“There is no beauty, but the beauty of action.” – Moroccan proverb
At the heart of every nation lies its culture – a complex interplay of values, norms, beliefs and behaviour shared by its citizens. This culture serves as a mirror, reflecting the aspirations, ideals and, unfortunately, vices of its people. It is the latter factor that often sows the seeds of a toxic culture within a society. When many members of a society are driven by personal gain and power, they become unafraid of cutting corners, manipulating data, taking bribes or pressuring others for favours they are not entitled to. Their actions reverberate through the social fabric, eroding the foundations of trust, respect and dignity.
A toxic national culture can be likened to a noxious gas permeating every corner of society and poisoning the values that guide human interactions. When corruption, dishonesty and self-interest become ingrained in the cultural tapestry, they erode the foundations of trust, collaboration and social cohesion. Such a culture not only affects the way institutions function but also has a profound impact on individual behaviour. And that is the biggest illness in our dear society. Our fellow citizens, exposed to a toxic culture, find it challenging to resist the pervasive influence of corruption. That’s why it has become the norm, rather than the unusual, for people to carry out unethical practices in their personal and professional lives.
The complex interplay between a nation’s culture and the ethical conduct of its citizens has long been a subject of inquiry. The question that arises is whether a toxic national culture is solely the product of unethical leadership or if it reflects a deeper ethical crisis within the populace. We all know a nation’s culture is not merely imposed from above; it is also co-created by the beliefs and actions of its citizens. While unethical leadership certainly plays a role in shaping cultural norms, the willingness of individuals to accept and perpetuate toxic practices suggests a more intricate relationship.
That is why Margaret Mead, the American anthropologist, famously stated: “Never doubt that a small group of thoughtful, committed citizens can change the world; indeed, it is the only thing that ever has”. This sentiment underscores the power of the individual’s agency in shaping a nation’s culture.
If a toxic culture is a reflection of the unethicality of its people, it implies a collective responsibility to address the ethical crisis from within. Couple with this is the ‘Broken Windows’ theory introduced by criminologists James Q. Wilson and George L. Kelling. They argue that visible signs of disorder and neglect in a community can lead to an increase in crime and antisocial behaviour.
When we extend this theory to the realm of ethics, the toxic national culture serves as the metaphorical ‘broken window’ that normalises unethical conduct. As individuals and groups get used to witnessing dishonesty and corruption as commonplace, they internalize this behaviour as socially acceptable, leading to a spiralling effect of declining ethical standards. And in a society where unethical practices are normalised, individuals may feel compelled to conform with prevailing standards even if they personally disagree. This underscores the interconnectedness of individual choices and cultural norms, as well as the challenge of breaking free from the grip of a toxic culture.
When individuals are faced with limited options and a sense of hopelessness, they may resort to dishonesty and corruption as a means of survival. That’s why it is important to understand the factors which contribute to perpetuation of a toxic national culture. They are crucial in addressing its underlying ethical crisis. These factors include but are not limited to: economic disparities, lack of access to education, and absence of opportunities for upward mobility. Their continuing presence (or absence) creates an environment conducive to unethical behaviour.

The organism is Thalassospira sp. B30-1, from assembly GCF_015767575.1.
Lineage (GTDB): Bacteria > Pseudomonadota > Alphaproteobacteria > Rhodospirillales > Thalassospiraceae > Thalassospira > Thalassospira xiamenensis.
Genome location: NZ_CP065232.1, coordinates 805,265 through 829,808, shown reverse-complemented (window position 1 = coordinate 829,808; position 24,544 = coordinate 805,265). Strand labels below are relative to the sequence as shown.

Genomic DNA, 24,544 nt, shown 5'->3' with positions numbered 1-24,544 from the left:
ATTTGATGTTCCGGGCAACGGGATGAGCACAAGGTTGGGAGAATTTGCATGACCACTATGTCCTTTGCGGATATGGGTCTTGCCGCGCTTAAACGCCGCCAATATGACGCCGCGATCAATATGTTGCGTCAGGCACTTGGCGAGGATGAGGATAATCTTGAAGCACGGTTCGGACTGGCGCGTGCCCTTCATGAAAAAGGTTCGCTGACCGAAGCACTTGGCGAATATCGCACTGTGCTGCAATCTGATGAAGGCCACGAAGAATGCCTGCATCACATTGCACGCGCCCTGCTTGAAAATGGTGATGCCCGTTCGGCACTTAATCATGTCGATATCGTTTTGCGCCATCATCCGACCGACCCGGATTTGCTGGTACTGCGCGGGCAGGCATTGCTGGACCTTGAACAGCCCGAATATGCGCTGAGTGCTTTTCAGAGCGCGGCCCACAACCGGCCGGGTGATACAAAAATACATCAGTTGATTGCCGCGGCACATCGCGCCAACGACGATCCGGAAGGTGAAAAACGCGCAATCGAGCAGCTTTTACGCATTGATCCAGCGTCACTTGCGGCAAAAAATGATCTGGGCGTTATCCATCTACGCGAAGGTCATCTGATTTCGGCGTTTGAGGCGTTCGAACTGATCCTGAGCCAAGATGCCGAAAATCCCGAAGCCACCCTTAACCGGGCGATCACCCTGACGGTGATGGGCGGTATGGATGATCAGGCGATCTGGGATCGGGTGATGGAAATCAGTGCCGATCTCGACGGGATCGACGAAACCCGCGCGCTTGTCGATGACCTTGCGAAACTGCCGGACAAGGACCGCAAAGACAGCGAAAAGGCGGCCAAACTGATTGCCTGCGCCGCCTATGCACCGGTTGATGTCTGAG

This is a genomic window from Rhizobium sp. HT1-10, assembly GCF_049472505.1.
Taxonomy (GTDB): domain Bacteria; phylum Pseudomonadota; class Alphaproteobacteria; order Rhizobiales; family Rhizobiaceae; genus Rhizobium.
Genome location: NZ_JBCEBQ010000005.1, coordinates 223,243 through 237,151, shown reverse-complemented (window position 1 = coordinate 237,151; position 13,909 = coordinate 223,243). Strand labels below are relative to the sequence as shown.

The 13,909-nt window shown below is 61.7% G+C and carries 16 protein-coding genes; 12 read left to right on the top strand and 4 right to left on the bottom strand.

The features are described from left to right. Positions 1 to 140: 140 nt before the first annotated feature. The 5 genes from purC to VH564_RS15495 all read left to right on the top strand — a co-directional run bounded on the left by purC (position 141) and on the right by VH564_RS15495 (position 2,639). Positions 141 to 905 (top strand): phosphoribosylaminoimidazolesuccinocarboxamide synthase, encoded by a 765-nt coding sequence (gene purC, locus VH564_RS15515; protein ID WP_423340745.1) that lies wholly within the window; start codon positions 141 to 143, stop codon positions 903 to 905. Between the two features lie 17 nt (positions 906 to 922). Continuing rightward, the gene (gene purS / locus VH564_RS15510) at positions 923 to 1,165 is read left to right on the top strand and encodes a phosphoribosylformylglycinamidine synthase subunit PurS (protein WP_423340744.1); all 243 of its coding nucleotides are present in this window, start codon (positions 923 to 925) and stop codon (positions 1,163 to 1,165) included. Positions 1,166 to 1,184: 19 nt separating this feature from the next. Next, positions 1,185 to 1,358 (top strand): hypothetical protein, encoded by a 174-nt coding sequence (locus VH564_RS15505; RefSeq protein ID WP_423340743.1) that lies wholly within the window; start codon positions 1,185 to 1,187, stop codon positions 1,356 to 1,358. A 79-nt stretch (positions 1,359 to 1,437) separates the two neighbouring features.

Addressing the toxic culture crisis requires a multifaceted approach that involves fostering ethical leadership, addressing socioeconomic disparities and promoting a collective commitment to upholding ethical values. Ultimately, the journey toward a more ethical and values-driven society necessitates a recognition of individual agency and a willingness to challenge prevailing norms.
Each citizen has the power to play a role in shaping the cultural narrative of their nation; and by collectively striving for a culture of integrity and accountability, a toxic national culture can be transformed into one that reflects the inherent ethicality and potential for positive change within its people.
Ethical leadership holds the potential to serve as a catalyst for transforming a toxic national culture. Leaders who model integrity, transparency and accountability can inspire citizens to uphold ethical values. When citizens witness leaders who prioritise the greater good over personal gain, they are more likely to challenge prevailing norms and demand change.
In this context, ethical leaders play a vital role in shifting cultural narratives and reshaping societal values. Their actions send a powerful message that unethical behaviour will not be tolerated and a culture of integrity is worth striving for. Ethical leadership therefore serves as a counterforce to the normalisation of toxic practices, and thus provides a glimmer of hope for cultural transformation…
Kodwo Brumpon is a partner at Brumpon & Kobla Ltd., a forward-thinking Pan African management consultancy and social impact firm driven by data analytics with a focus on understanding the extraordinary potential and needs of organisations and businesses, to help them cultivate synergy that catapults them into strategic growth and certifies their sustainability.
Comments, suggestions and requests for talks and training should be sent to him at kodwo@brumponand kobla.com